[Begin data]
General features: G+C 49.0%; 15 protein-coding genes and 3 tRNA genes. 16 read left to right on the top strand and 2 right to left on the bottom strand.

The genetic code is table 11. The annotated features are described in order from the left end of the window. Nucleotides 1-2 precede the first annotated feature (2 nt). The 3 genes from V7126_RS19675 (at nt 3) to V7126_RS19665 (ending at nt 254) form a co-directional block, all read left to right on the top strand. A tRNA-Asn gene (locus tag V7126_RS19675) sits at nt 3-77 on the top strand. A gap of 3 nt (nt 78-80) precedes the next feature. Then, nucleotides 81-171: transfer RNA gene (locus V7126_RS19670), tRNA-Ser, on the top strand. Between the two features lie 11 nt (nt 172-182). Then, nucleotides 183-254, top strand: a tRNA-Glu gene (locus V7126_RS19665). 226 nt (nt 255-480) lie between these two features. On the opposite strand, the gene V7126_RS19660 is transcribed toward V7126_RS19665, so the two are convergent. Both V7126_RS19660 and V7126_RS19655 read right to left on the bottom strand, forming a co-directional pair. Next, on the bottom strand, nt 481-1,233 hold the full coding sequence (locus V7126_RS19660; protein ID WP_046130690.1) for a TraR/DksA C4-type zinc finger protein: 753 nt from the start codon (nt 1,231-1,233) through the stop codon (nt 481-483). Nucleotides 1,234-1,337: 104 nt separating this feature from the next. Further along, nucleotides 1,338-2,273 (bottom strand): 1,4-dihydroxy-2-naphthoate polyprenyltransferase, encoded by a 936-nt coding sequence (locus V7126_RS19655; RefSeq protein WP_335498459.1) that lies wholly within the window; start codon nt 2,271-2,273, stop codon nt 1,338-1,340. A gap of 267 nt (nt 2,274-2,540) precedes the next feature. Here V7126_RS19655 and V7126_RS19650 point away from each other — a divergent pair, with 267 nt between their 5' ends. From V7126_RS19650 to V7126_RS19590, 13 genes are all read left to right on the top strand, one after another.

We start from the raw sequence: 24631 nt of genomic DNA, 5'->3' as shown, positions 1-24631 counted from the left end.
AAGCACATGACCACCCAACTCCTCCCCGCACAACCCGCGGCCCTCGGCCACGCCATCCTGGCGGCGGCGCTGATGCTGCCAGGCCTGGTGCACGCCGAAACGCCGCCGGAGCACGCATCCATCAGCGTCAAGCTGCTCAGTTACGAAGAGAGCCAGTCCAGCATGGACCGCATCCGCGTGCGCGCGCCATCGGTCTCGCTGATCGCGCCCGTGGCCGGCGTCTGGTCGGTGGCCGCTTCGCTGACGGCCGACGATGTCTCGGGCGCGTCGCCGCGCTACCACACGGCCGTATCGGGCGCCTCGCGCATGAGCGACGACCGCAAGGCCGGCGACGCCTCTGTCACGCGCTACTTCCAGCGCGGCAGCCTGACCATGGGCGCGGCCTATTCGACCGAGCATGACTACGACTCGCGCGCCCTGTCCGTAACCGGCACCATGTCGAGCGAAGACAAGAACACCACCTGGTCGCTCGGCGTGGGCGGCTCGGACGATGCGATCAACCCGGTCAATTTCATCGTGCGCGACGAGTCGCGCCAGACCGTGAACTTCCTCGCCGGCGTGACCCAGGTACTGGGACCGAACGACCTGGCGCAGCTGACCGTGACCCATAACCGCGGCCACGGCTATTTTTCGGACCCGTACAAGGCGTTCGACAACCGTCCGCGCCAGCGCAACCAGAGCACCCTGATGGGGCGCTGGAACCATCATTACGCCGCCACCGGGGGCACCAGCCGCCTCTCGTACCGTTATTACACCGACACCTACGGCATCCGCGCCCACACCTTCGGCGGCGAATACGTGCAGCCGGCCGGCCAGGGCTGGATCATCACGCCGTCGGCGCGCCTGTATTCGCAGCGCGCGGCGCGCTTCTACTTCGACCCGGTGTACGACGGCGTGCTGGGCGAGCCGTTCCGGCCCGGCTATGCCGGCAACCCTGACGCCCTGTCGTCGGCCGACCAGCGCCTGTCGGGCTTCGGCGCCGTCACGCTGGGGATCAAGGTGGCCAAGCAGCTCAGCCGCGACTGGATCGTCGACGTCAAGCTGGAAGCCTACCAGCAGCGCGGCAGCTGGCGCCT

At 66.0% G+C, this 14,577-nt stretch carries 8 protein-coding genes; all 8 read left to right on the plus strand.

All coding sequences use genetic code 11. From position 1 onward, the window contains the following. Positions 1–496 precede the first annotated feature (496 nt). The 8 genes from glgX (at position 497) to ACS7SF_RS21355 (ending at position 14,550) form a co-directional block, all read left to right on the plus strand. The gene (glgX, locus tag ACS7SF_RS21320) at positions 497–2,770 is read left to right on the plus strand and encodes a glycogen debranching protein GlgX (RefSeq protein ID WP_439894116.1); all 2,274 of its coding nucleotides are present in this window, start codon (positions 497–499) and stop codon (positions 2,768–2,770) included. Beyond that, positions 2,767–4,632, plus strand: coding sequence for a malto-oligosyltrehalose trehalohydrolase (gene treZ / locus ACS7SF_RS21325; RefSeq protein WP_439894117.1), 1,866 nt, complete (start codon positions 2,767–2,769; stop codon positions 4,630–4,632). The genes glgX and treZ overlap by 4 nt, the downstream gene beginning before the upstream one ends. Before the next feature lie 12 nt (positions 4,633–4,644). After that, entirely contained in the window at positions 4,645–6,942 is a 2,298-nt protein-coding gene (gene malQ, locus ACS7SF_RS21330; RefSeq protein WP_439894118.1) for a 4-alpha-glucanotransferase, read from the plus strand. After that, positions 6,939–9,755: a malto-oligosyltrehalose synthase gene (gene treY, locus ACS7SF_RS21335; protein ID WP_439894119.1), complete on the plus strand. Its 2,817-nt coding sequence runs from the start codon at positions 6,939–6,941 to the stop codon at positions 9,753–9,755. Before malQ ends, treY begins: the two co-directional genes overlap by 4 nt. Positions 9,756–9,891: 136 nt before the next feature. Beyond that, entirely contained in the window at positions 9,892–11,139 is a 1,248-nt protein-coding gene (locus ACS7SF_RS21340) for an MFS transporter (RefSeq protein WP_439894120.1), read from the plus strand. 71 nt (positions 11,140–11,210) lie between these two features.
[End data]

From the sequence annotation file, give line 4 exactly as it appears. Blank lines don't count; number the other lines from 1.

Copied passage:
AAGCACATGACCACCCAACTCCTCCCCGCACAACCCGCGGCCCTCGGCCACGCCATCCTGGCGGCGGCGCTGATGCTGCCAGGCCTGGTGCACGCCGAAACGCCGCCGGAGCACGCATCCATCAGCGTCAAGCTGCTCAGTTACGAAGAGAGCCAGTCCAGCATGGACCGCATCCGCGTGCGCGCGCCATCGGTCTCGCTGATCGCGCCCGTGGCCGGCGTCTGGTCGGTGGCCGCTTCGCTGACGGCCGACGATGTCTCGGGCGCGTCGCCGCGCTACCACACGGCCGTATCGGGCGCCTCGCGCATGAGCGACGACCGCAAGGCCGGCGACGCCTCTGTCACGCGCTACTTCCAGCGCGGCAGCCTGACCATGGGCGCGGCCTATTCGACCGAGCATGACTACGACTCGCGCGCCCTGTCCGTAACCGGCACCATGTCGAGCGAAGACAAGAACACCACCTGGTCGCTCGGCGTGGGCGGCTCGGACGATGCGATCAACCCGGTCAATTTCATCGTGCGCGACGAGTCGCGCCAGACCGTGAACTTCCTCGCCGGCGTGACCCAGGTACTGGGACCGAACGACCTGGCGCAGCTGACCGTGACCCATAACCGCGGCCACGGCTATTTTTCGGACCCGTACAAGGCGTTCGACAACCGTCCGCGCCAGCGCAACCAGAGCACCCTGATGGGGCGCTGGAACCATCATTACGCCGCCACCGGGGGCACCAGCCGCCTCTCGTACCGTTATTACACCGACACCTACGGCATCCGCGCCCACACCTTCGGCGGCGAATACGTGCAGCCGGCCGGCCAGGGCTGGATCATCACGCCGTCGGCGCGCCTGTATTCGCAGCGCGCGGCGCGCTTCTACTTCGACCCGGTGTACGACGGCGTGCTGGGCGAGCCGTTCCGGCCCGGCTATGCCGGCAACCCTGACGCCCTGTCGTCGGCCGACCAGCGCCTGTCGGGCTTCGGCGCCGTCACGCTGGGGATCAAGGTGGCCAAGCAGCTCAGCCGCGACTGGATCGTCGACGTCAAGCTGGAAGCCTACCAGCAGCGCGGCAGCTGGCGCCT